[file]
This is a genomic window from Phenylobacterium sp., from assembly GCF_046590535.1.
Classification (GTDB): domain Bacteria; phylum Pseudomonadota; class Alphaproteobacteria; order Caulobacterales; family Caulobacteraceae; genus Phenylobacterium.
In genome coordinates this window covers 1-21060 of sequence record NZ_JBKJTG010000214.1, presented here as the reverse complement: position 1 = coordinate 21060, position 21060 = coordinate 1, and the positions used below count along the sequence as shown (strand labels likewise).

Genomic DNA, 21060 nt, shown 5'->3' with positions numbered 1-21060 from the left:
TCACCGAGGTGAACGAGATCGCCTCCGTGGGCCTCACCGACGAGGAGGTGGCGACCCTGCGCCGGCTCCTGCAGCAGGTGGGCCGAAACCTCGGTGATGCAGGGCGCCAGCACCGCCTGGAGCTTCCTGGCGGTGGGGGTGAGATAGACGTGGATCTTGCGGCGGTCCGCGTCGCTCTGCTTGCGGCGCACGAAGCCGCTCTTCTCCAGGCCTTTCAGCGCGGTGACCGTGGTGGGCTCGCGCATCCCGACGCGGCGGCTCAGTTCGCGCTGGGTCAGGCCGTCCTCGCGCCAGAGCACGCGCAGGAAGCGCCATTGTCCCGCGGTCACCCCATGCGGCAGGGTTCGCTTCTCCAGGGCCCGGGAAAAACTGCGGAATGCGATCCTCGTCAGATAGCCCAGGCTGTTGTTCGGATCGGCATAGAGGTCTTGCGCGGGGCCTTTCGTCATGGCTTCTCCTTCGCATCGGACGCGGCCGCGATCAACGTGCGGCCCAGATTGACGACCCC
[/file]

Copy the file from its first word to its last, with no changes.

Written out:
This is a genomic window from Phenylobacterium sp., from assembly GCF_046590535.1.
Classification (GTDB): domain Bacteria; phylum Pseudomonadota; class Alphaproteobacteria; order Caulobacterales; family Caulobacteraceae; genus Phenylobacterium.
In genome coordinates this window covers 1-21060 of sequence record NZ_JBKJTG010000214.1, presented here as the reverse complement: position 1 = coordinate 21060, position 21060 = coordinate 1, and the positions used below count along the sequence as shown (strand labels likewise).

Genomic DNA, 21060 nt, shown 5'->3' with positions numbered 1-21060 from the left:
TCACCGAGGTGAACGAGATCGCCTCCGTGGGCCTCACCGACGAGGAGGTGGCGACCCTGCGCCGGCTCCTGCAGCAGGTGGGCCGAAACCTCGGTGATGCAGGGCGCCAGCACCGCCTGGAGCTTCCTGGCGGTGGGGGTGAGATAGACGTGGATCTTGCGGCGGTCCGCGTCGCTCTGCTTGCGGCGCACGAAGCCGCTCTTCTCCAGGCCTTTCAGCGCGGTGACCGTGGTGGGCTCGCGCATCCCGACGCGGCGGCTCAGTTCGCGCTGGGTCAGGCCGTCCTCGCGCCAGAGCACGCGCAGGAAGCGCCATTGTCCCGCGGTCACCCCATGCGGCAGGGTTCGCTTCTCCAGGGCCCGGGAAAAACTGCGGAATGCGATCCTCGTCAGATAGCCCAGGCTGTTGTTCGGATCGGCATAGAGGTCTTGCGCGGGGCCTTTCGTCATGGCTTCTCCTTCGCATCGGACGCGGCCGCGATCAACGTGCGGCCCAGATTGACGACCCC